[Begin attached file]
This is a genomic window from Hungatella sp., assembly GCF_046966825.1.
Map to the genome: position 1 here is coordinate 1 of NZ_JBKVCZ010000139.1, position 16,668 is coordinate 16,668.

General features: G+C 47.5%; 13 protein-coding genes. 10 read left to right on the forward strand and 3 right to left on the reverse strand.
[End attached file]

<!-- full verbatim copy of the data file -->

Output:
This is a genomic window from Hungatella sp., assembly GCF_046966825.1.
Map to the genome: position 1 here is coordinate 1 of NZ_JBKVCZ010000139.1, position 16,668 is coordinate 16,668.

General features: G+C 47.5%; 13 protein-coding genes. 10 read left to right on the forward strand and 3 right to left on the reverse strand.